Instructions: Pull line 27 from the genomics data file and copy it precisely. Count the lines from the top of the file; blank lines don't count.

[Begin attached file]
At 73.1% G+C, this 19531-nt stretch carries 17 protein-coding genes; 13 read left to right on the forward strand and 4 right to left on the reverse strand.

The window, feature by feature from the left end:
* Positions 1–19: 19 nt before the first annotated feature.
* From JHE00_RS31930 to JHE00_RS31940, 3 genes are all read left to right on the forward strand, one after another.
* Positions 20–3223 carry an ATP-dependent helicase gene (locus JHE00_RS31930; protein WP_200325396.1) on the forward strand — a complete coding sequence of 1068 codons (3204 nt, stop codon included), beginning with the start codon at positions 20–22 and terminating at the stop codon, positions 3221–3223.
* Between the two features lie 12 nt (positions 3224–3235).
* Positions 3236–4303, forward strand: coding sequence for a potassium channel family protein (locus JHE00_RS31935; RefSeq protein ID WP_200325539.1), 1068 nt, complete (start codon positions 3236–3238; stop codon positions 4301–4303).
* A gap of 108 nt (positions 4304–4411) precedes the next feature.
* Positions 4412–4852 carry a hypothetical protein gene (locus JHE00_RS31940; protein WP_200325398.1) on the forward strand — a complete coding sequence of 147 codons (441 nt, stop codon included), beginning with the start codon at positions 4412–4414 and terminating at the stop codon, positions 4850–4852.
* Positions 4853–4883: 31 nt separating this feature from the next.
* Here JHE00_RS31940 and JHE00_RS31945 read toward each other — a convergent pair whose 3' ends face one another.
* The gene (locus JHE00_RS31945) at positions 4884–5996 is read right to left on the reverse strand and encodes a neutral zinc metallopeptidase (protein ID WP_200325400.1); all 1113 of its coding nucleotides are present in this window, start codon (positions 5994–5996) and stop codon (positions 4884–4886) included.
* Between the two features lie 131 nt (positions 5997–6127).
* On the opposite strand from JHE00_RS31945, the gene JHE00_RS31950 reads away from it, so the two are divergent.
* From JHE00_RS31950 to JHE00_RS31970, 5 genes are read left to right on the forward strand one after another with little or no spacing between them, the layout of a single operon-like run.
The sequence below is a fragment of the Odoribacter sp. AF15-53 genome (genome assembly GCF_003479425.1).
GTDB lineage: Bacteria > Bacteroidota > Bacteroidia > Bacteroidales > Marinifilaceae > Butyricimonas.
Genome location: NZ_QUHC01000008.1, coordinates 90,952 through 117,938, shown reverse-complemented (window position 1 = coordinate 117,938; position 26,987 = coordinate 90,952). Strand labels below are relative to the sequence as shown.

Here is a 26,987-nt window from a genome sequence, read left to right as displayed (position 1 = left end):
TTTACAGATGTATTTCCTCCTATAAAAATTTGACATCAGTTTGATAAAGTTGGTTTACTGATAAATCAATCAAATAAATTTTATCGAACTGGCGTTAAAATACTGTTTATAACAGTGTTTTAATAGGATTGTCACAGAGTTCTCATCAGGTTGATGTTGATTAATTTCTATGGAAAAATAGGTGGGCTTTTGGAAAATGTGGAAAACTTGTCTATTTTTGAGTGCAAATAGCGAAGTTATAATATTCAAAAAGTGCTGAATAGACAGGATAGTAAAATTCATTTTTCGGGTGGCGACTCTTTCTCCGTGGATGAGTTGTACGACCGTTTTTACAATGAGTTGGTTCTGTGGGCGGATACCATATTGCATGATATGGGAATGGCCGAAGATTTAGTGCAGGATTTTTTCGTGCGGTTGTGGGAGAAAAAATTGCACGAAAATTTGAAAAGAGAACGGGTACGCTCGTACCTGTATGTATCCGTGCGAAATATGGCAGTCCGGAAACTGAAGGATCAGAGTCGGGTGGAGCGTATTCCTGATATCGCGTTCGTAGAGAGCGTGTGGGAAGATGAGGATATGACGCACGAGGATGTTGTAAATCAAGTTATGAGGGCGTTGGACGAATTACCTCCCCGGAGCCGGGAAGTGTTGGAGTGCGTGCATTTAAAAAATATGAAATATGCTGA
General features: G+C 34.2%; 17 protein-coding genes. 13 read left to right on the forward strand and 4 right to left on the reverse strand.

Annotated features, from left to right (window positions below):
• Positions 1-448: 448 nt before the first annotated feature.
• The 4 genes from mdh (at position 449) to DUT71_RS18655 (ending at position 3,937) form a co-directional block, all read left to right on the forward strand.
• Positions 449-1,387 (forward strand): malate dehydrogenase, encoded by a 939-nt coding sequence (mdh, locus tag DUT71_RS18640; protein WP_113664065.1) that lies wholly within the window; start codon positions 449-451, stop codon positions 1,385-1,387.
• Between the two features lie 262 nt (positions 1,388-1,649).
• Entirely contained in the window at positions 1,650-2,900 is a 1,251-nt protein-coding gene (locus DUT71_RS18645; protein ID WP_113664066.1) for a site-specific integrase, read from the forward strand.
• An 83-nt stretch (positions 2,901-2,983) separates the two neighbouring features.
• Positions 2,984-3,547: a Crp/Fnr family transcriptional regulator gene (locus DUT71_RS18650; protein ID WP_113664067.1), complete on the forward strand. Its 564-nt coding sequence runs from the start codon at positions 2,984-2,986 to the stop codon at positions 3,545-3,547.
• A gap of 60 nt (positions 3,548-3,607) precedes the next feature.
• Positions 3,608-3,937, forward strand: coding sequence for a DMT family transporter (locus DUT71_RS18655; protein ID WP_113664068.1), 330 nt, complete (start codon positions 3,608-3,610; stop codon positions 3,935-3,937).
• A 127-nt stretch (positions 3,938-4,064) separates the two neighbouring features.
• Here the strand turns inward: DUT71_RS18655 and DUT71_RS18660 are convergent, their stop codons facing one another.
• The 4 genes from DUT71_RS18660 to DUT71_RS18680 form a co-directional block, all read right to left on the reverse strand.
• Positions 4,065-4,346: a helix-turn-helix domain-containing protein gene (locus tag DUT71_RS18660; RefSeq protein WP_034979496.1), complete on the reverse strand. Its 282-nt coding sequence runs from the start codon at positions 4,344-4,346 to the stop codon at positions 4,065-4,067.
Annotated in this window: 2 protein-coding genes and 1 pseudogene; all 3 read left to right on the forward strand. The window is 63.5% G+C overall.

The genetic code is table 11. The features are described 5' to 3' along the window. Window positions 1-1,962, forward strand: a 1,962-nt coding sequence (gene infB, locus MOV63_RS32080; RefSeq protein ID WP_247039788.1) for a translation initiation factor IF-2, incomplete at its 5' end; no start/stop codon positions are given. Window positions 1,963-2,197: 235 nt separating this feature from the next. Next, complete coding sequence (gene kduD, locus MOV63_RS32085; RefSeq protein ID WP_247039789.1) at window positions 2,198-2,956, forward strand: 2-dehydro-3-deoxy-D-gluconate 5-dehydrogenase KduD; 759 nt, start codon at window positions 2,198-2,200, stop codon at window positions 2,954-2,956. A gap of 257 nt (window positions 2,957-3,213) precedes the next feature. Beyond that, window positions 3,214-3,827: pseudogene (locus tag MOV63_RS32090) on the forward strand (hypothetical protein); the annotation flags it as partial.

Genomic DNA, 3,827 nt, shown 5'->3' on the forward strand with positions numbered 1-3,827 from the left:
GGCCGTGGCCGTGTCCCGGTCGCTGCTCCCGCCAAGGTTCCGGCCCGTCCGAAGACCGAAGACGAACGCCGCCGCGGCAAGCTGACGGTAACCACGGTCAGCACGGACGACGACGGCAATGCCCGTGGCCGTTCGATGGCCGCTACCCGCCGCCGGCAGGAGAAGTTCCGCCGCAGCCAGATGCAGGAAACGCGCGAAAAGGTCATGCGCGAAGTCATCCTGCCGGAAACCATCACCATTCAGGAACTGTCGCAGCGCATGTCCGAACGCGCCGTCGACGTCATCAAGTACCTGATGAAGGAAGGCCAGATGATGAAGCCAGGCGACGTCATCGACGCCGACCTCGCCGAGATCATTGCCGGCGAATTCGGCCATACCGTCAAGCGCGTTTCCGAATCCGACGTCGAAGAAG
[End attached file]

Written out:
• Entirely contained in the window at positions 1,650-2,900 is a 1,251-nt protein-coding gene (locus DUT71_RS18645; protein ID WP_113664066.1) for a site-specific integrase, read from the forward strand.